The thin oxygen atmosphere of Jupiter’s icy moon Europa has been the subject of speculation for more than 2 decades, ever since scientists deduced its existence after spotting the telltale glow of ultraviolet auroras.
Now Roth et al. report the results of a 5-month observation campaign by NASA’s Hubble Space Telescope, from late 2014 through spring 2015. By combining that data set with previous Hubble observations as far back as 1999, this study is the most detailed yet of Europa’s auroras.
On Earth, auroras are mostly driven by the Sun, as plasma particles from the solar wind stream toward the poles and collide with the atmosphere. But Jupiter has its very own sources: the volcanoes of its moon Io and the fast rotating magnetic field. The plasma that the volcanoes spew gets trapped by Jupiter’s magnetic field, forming a disk of plasma. Because Jupiter’s magnetic field—like Earth’s—is tilted, this plasma disk is also tilted. This tilt creates a choppy environment for the moons of Jupiter like Europa, whose orbital path weaves in and out of the disk.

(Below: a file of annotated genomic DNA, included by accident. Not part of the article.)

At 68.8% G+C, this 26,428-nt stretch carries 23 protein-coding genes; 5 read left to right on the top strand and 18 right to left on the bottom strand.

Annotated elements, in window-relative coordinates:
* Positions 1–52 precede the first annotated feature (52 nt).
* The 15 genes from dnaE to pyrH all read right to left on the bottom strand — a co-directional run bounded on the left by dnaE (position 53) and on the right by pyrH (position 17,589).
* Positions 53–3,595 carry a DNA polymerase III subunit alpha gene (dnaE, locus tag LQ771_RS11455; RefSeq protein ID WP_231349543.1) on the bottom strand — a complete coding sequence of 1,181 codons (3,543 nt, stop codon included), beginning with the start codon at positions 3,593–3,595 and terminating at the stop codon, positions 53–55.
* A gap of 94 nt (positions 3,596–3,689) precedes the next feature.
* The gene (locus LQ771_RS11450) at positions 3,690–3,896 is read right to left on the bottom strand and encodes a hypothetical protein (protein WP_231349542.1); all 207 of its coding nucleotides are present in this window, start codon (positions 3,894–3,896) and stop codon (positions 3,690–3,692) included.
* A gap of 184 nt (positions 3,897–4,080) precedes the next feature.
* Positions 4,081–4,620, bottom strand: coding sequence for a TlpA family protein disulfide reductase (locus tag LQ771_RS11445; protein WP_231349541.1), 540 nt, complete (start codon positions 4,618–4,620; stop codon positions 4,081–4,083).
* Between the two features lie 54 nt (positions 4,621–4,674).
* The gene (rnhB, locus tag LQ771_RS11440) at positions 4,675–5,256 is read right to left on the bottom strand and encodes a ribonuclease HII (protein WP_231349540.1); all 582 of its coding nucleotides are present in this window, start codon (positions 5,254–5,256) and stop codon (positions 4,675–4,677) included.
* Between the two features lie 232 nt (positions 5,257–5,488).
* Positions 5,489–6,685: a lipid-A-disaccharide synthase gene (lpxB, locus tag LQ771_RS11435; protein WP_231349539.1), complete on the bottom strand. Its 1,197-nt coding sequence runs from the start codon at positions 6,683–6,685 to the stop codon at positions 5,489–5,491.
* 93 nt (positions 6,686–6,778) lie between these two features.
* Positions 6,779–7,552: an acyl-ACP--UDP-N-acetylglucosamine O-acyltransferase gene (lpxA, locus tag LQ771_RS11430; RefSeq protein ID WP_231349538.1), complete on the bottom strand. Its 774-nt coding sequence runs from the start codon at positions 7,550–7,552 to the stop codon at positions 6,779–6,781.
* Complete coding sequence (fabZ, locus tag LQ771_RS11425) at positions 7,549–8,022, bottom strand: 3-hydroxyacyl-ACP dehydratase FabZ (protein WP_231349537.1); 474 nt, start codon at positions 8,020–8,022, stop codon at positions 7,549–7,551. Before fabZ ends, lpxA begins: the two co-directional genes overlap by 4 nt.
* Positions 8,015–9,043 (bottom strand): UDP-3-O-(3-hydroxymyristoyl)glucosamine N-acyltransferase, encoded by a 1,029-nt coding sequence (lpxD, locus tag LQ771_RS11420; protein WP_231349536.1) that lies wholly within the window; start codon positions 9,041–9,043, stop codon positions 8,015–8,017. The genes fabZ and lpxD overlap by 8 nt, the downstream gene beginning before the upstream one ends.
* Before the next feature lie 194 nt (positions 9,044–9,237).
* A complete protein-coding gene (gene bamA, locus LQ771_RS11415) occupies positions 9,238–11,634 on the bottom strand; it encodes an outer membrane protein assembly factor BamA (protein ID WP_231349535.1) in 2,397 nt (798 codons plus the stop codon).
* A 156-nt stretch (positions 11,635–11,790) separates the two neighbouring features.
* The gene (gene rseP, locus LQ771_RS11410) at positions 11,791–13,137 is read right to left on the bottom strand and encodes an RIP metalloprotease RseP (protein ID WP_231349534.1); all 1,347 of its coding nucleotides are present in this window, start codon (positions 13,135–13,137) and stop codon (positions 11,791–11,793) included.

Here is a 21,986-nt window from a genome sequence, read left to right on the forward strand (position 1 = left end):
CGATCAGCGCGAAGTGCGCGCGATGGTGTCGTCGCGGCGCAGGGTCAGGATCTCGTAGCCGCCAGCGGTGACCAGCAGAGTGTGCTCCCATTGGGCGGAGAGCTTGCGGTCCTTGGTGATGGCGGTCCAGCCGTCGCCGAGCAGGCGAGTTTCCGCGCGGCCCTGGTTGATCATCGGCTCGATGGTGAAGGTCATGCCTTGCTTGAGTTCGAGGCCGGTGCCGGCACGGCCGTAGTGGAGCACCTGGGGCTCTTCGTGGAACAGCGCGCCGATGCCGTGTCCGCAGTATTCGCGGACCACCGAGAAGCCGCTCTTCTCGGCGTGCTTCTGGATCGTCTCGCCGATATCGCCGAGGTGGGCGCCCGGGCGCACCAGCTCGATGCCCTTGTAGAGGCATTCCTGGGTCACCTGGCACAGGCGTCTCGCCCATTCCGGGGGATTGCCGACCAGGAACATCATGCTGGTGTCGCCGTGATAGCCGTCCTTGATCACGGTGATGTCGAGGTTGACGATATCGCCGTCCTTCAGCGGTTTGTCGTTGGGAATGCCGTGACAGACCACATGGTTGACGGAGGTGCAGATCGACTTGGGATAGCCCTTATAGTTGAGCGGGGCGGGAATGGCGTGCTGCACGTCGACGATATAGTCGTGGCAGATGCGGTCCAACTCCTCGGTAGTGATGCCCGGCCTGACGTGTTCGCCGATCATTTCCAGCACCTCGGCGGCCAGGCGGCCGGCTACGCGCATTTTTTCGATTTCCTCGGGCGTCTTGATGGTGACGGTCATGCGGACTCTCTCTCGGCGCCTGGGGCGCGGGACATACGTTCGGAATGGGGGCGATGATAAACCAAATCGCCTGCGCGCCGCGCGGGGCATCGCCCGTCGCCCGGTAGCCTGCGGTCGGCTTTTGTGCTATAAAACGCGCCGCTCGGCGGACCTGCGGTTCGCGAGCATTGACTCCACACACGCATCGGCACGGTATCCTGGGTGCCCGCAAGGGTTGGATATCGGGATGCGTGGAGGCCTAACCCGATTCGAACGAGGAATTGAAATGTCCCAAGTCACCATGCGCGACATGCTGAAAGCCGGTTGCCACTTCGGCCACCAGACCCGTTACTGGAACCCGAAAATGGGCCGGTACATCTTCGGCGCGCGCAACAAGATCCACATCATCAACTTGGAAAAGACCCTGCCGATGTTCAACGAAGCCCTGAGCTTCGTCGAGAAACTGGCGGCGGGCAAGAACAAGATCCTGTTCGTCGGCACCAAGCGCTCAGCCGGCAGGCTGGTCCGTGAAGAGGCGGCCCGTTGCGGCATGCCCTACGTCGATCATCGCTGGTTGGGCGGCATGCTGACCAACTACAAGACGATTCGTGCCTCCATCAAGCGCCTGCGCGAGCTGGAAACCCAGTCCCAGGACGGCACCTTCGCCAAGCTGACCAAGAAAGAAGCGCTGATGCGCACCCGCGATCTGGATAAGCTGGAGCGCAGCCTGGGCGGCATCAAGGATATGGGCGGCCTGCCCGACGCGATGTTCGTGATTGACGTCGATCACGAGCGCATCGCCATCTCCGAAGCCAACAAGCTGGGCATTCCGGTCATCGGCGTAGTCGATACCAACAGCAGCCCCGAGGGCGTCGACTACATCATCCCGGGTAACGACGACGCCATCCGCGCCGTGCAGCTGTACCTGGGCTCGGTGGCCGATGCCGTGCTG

The team found that this weaving has a big influence on the strength of the auroras. When Europa is deep inside the disk, plowing through the plasma, the auroras light up the strongest. The brightest spots of aurora were at the poles, and they tend to be stronger at the pole that is facing the densest layer of the disk.
Other information the team gleaned from the data includes determining how much oxygen is in Europa’s atmosphere to better precision than ever before by measuring the relative strengths of different emission lines. Also, on several occasions, Hubble had a view of Europa while it was in Jupiter’s shadow—but nothing much changed, which suggests that the Sun doesn’t play much of a role in the auroras.
Many mysteries remain. One is that unlike on Io, Hubble didn’t see strong auroras near the equator of Europa. Another is that the aurora on the right half of Europa, as seen from Earth, is consistently brighter than that on the left side. One explanation for the difference could be that the local time on Europa affects the aurora. From Earth’s vantage point, the right-hand side of Europa corresponds to late afternoon and dusk, whereas the fainter left-hand side coincides with dawn. (Journal of Geophysical Research: Space Physics, doi:10.1002/2015JA022073, 2016)
—Mark Zastrow, Freelance Writer
Citation: Zastrow, M. (2016), Hubble gazes at Europa’s Aurora, Eos, 97, doi:10.1029/2016EO047887. Published on 17 March 2016.